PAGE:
The show was wildly popular when it premiered with viewership peaking at over 25 million. Life was different then. Facebook was just for students, Twitter didn’t exist yet. George W. Bush was President. You get the picture. I was still in college, not a married professional with kids. The show spoke to my friends and me – the interns on Grey’s were who we wanted to be (but weren’t yet): brilliant, complicated, sexy, ambitious.

A lot has happened since 2005, both in the world of Grey’s Anatomy and (dimmer, less-just) real life. Along the way, people have stopped watching Grey’s Anatomy: its most recent season premiere had less than 7 million viewers. But, as one of the 7 million, nearly everyone I talk to has a Grey’s story. They remember the brilliant first few seasons and how they were transfixed with Meredith and Cristina’s love life. Perhaps they followed the on-set drama. They definitely have an opinion about Katherine Heigl. Regardless of when they stopped watching, these 14 million people still carry parts of the show and its worldview with them. And I’m here for that.

I’m not saying the show is perfect. There have been bad episodes, ridiculous arcs. Izzy’s sex-with-ghost plotline comes to mind. The episode when they first revealed Dr. Miranda Bailey’s mental health problem was not great. April Kepner’s introduction was rough between her awkward crush on Derek and how long it took for her to have an actual backstory.

I weathered these rough moments waiting for the more brilliant ones to shine through. And they do. Take the case of Dr. Miranda Bailey. She started the show off as so tough and exacting as to earn the nickname “The Nazi.” At first, we see her as her interns do – a slightly unknowable authority figure who expects the best of you. But as the show progress, we see more of her. We see her give birth in harrowing circumstances, losing her edge as her ability to control dissipates. We see that first mental health breakdown, the cost of always being strong and hyper-competent. And we see her take risks in her love life and as a mother – some that pay off and some that don’t. We’ve learned so much about her and the fascinating, complicated, strong woman that she is. That’s the type of nuance you get when you’ve stayed with characters for fourteen years, 330+ episodes.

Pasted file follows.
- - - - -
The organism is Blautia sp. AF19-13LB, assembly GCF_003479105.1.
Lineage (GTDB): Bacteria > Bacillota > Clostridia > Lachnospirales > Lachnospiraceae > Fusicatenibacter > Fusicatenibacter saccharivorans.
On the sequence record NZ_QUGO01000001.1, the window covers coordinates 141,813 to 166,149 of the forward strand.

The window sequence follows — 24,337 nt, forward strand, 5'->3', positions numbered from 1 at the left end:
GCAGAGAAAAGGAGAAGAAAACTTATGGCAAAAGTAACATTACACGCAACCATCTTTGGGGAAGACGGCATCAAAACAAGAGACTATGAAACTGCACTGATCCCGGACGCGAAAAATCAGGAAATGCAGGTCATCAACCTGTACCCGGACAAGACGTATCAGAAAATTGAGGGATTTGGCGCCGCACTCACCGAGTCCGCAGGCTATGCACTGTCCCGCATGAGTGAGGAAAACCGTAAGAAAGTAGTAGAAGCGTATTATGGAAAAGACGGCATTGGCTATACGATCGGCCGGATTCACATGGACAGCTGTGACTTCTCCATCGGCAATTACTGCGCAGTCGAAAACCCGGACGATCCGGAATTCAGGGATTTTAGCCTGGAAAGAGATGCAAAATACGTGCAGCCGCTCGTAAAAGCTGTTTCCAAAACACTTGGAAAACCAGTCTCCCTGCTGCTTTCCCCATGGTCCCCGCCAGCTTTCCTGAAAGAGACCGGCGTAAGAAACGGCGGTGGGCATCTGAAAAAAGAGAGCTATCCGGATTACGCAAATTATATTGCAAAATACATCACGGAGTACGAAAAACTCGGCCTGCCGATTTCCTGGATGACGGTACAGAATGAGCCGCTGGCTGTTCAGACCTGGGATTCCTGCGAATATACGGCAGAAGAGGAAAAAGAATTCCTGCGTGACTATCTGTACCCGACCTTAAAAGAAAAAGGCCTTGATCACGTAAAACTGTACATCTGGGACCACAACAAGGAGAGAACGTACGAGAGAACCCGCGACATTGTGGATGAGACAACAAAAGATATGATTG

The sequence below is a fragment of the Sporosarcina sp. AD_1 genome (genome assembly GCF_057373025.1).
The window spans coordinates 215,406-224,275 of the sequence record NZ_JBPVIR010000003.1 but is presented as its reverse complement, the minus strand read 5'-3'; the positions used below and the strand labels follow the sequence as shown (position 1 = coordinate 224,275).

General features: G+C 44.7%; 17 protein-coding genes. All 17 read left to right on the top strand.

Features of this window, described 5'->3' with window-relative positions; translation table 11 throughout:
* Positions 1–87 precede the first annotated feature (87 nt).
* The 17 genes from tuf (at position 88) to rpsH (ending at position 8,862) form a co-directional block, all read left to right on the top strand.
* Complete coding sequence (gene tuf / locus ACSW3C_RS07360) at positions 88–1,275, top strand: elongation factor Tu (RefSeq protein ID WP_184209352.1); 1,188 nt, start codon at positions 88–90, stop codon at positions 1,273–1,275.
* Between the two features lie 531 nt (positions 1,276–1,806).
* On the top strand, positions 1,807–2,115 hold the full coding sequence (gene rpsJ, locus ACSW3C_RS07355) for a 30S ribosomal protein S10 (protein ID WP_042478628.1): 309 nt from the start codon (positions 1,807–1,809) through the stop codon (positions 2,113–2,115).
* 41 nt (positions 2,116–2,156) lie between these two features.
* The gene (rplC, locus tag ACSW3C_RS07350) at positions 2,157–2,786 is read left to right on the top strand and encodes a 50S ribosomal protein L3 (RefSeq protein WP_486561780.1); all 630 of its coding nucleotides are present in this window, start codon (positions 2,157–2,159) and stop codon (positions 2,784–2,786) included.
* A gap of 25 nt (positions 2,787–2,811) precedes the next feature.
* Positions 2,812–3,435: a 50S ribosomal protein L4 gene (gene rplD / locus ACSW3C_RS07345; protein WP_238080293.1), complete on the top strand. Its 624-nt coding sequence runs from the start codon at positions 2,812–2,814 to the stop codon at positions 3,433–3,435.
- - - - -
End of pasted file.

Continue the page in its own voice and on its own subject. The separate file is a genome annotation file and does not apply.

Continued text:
Not that all the characters have stayed. Of the five original interns, only Meredith and Alex remain. Webber and Bailey are still there but that’s about it. Derek, Bourke, Addison, Callie, they’re all gone. I wasn’t sure the show could withstand the departure of Sandra Oh’s Cristina Yang. More than Meredith’s relationship with Derek, the Meredith and Cristina friendship was the central bond guiding so much of the early action. They coined “you’re my person.” They fought and reconciled and supported each other. Without that central relationship what would be the show’s heart? (Certainly not Meredith and Derek. Derek never compared…)

Luckily, the show’s ambitions were always greater than the five original interns. For example, did you know that Callie Torres is the longest running LGBTQ character in TV history? She was introduced in season two and left in season twelve leaving a string of broken hearts behind her (including mine for no longer getting to watch her). Or did you see the recent episode in which a trans character outs himself by revealing the great lengths he went to change his sex on his driver’s license? Or the compassion for Dr. Sam Bello when she faced deportation?

And less you think Grey’s is just a lefty fantasy writ large, the show also explores what it means to be a Christian in a largely secular world with the much-missed April Kepner. It explores veteran reentry issues with Dr. Owen Hunt, advocating for better medical care for veterans while valorizing their service.

You see at the heart of Grey’s Anatomy is not a single relationship or person. At its core, the show is about love and excellence, the ways these things sometimes compete and also drive each other. It’s about challenging us to love each other better and not be divided by race, class, sexuality, you name it, while also acknowledging and decrying the unjust structures that make those divisions so strong. It’s about what we can accomplish when people at all levels compete and contribute. It’s about a world where women, people of color, and particularly women of color have their talent and skill recognized.

It’s this radical vision of what humanity can be at its best that keeps me tuning in. And I’ll watch for another 300 episodes if they let me.